Hell Bay
PublisherSimon & Schuster UK
Date Published25 January 2018
Price£ 20.00

Hell Bay

by Kate Rhodes

A London detective returns to his childhood home overlooking Hell Bay in the Isles of Scilly, and when a girl is found murdered on the beach agrees to spearhead the investigation.


DI Ben Kitto has forged a career in London, but is considering resignation under a burden of guilt when a close colleague dies, and has come back to his native Bryher Island in the Scillies to reassess his options. He has barely arrived, however when Laura, a girl in her late teens, goes missing. With only 70-something inhabitants, the island’s community is close-knit and shocked by the disappearance, and even more so when she is found washed up on the beach with a stab wound in her chest.
Ben is ready to offer his services to find the killer. The local DCI, Madron, guardedly agrees to him taking charge of the investigation: Ben represents a welcome addition to limited local resources, being both highly trained and familiar with local residents, despite having been away for a decade. That is not to say that Madron is backward in interfering when Ben is insufficiently diplomatic in his enquiries.
With no obvious suspect, Ben and local PC Eddie proceed by interviewing all the residents on Bryher, eliminating those without an alibi. Ben finds a few people to be of particular interest. Lara’s father is a disappointed man who has been at war with his daughter about her plans to leave for an acting career. Her boyfriend is the son of a man seemingly bent on buying up the island, and resented for it.
There are also plenty of weird characters: an old teacher dismissed after accusations of inappropriate behaviour and his demented wife, a painter whose place is popular with the local youth, and even Ben’s uncle Ray, a boatbuilder with a colourful history. Occasional chapters in a different font feature Rose, a herbalist who fears for her son Sam, an ex-footballer now in deep with drug smugglers using Bryher as a transit stop. Sam and Laura broke up over a year ago but recently re-established contact.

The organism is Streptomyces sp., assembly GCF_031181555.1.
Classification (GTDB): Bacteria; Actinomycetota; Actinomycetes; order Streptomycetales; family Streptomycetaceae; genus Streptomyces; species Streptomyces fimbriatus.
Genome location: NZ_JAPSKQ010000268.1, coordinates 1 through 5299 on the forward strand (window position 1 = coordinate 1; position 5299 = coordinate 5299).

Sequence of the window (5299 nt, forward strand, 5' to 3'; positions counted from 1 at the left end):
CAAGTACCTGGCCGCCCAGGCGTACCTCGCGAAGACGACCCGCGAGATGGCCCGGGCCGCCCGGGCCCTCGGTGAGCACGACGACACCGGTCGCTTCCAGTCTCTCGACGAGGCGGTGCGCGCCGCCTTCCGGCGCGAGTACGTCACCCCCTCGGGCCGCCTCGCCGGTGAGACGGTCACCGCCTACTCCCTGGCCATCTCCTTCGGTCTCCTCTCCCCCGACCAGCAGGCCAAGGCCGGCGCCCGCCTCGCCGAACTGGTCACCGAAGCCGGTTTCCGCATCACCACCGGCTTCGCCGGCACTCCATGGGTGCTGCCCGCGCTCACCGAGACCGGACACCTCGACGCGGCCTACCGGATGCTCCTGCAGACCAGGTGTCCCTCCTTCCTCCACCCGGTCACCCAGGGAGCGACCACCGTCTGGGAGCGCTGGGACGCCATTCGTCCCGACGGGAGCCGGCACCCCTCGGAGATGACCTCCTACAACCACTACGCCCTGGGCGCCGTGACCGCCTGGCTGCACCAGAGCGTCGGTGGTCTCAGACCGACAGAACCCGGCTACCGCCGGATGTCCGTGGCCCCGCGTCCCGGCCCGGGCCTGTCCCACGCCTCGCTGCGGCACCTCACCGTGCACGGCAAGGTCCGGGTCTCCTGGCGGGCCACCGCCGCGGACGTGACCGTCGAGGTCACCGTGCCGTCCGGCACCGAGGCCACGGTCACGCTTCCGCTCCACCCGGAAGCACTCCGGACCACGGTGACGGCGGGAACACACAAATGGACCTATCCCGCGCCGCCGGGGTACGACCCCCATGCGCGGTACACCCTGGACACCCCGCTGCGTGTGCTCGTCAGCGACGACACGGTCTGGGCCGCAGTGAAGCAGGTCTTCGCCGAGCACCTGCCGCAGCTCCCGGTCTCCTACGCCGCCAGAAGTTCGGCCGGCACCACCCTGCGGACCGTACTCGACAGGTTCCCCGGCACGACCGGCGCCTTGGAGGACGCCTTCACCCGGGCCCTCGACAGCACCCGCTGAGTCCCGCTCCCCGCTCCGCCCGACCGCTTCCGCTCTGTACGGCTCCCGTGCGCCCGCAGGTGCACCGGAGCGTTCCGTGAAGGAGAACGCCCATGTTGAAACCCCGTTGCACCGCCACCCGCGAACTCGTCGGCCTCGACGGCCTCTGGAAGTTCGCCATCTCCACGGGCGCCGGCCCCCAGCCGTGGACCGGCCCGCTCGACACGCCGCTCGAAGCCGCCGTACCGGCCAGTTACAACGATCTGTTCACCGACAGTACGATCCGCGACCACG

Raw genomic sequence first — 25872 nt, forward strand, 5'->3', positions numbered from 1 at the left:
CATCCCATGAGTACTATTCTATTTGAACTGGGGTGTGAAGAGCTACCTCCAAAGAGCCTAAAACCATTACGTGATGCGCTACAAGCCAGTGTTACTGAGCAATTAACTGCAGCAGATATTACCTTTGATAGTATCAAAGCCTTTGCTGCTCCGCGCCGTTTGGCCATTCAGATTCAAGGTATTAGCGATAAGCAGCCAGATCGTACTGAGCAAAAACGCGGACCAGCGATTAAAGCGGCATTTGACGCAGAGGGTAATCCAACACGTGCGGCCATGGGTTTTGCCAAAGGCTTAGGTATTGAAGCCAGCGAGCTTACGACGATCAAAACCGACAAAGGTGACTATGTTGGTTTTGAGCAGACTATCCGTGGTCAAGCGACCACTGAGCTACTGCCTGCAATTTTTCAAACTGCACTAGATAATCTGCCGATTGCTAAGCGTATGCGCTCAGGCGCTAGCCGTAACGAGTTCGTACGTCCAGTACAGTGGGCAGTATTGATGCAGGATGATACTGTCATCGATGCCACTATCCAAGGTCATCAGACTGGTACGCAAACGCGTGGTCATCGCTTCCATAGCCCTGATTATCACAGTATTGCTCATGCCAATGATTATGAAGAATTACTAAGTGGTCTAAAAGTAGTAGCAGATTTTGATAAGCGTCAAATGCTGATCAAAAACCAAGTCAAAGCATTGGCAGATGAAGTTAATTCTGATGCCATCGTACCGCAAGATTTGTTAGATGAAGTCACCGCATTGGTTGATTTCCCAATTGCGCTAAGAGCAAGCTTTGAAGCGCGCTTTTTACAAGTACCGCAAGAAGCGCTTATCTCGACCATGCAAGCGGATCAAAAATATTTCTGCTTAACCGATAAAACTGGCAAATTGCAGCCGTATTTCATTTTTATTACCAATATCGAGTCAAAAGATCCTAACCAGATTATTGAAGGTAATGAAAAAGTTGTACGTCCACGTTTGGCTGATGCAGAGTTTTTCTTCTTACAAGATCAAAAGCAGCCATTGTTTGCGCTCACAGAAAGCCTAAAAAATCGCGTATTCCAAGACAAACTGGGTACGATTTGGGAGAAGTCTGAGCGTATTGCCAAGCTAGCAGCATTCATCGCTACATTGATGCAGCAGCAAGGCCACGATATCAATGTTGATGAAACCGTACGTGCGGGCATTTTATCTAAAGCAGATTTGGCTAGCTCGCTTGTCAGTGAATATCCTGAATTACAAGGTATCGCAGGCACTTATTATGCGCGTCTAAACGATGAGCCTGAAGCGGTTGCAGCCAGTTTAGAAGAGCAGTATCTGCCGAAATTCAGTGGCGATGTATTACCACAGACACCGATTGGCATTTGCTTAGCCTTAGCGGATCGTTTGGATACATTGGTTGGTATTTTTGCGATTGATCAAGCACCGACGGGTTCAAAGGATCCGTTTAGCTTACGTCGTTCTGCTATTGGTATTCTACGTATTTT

The sea, the mist and the island setting provide a context as Ben re-establishes contact with childhood friends, and finds a woman he wants to know better. Several days’ worth of tramping round the island brings Ben no closer to a breakthrough, despite plenty of gritty discussions with the typically tight-lipped locals. Another murder adds to the pressure before the truth is finally revealed.
The physical setting is recreated sufficiently well to make the island sound an attractive place for at least a visit, and the families selected for close study are lively. As far as the crime is concerned, the author juggles several suspects rather too long until the solution is revealed, pretty much by chance, timed at the point where the other plot points have been rounded off. For me the protagonist’s ‘hellhound’ Shadow, a Czechoslovakian wolfdog, was by far the most interesting character.

Reviewed 23 June 2018 by Chris Roberts